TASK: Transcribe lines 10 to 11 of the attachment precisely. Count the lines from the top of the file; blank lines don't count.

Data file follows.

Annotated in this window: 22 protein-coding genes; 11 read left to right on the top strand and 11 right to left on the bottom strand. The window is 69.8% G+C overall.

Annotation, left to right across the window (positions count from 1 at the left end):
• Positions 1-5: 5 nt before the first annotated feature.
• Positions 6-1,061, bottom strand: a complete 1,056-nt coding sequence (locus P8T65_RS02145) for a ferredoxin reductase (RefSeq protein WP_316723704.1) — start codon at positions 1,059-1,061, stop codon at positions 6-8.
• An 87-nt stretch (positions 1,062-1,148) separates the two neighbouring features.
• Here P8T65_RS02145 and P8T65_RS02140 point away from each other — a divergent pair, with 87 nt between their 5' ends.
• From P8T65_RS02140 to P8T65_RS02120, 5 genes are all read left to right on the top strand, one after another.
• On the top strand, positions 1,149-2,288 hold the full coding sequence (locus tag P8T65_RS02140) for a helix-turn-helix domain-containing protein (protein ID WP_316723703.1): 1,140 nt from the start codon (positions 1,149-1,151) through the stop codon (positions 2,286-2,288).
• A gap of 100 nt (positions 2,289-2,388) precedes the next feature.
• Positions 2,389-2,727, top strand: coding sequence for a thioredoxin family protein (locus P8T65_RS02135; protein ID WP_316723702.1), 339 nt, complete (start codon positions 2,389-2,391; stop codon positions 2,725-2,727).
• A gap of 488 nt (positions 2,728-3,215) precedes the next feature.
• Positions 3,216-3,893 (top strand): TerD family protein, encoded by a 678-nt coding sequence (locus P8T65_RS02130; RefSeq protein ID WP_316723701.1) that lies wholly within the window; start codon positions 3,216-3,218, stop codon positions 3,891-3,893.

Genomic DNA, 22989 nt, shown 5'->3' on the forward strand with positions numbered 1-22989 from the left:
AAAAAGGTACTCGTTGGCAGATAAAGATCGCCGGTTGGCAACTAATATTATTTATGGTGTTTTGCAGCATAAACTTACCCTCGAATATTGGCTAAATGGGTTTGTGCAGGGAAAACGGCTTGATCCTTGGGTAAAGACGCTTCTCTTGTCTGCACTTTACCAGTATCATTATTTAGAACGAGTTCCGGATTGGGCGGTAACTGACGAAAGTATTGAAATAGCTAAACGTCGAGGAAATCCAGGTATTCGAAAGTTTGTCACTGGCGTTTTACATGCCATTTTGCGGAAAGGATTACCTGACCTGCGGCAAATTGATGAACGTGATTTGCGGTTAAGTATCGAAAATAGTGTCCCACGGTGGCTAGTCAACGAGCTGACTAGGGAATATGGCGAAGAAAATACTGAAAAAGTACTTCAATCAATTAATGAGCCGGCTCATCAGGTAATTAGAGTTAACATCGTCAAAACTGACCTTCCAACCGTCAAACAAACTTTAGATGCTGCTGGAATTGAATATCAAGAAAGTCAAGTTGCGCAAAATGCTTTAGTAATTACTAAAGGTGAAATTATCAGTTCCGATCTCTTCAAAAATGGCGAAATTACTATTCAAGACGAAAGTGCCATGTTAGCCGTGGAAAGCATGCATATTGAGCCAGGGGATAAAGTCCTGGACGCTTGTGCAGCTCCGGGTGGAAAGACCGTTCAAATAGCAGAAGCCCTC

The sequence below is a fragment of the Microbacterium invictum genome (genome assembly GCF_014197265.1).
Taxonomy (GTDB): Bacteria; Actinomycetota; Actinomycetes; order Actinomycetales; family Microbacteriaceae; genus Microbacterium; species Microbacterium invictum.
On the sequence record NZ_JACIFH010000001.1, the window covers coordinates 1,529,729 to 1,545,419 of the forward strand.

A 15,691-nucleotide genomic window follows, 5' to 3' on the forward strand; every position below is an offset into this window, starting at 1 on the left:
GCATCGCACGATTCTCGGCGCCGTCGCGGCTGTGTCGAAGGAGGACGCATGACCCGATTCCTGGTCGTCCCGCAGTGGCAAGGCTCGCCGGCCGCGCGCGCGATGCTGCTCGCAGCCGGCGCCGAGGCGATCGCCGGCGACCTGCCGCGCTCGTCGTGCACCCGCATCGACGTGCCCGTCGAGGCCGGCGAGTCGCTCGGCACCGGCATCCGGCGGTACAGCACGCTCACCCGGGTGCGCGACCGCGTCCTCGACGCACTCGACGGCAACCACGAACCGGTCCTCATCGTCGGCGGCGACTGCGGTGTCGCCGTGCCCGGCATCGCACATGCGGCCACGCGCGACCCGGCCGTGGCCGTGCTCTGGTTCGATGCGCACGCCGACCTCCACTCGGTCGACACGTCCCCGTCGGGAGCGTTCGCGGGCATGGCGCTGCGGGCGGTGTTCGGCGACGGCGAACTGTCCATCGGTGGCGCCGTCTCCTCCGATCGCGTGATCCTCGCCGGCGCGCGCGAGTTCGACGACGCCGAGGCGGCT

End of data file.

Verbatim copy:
• Positions 2,389-2,727, top strand: coding sequence for a thioredoxin family protein (locus P8T65_RS02135; protein ID WP_316723702.1), 339 nt, complete (start codon positions 2,389-2,391; stop codon positions 2,725-2,727).
• A gap of 488 nt (positions 2,728-3,215) precedes the next feature.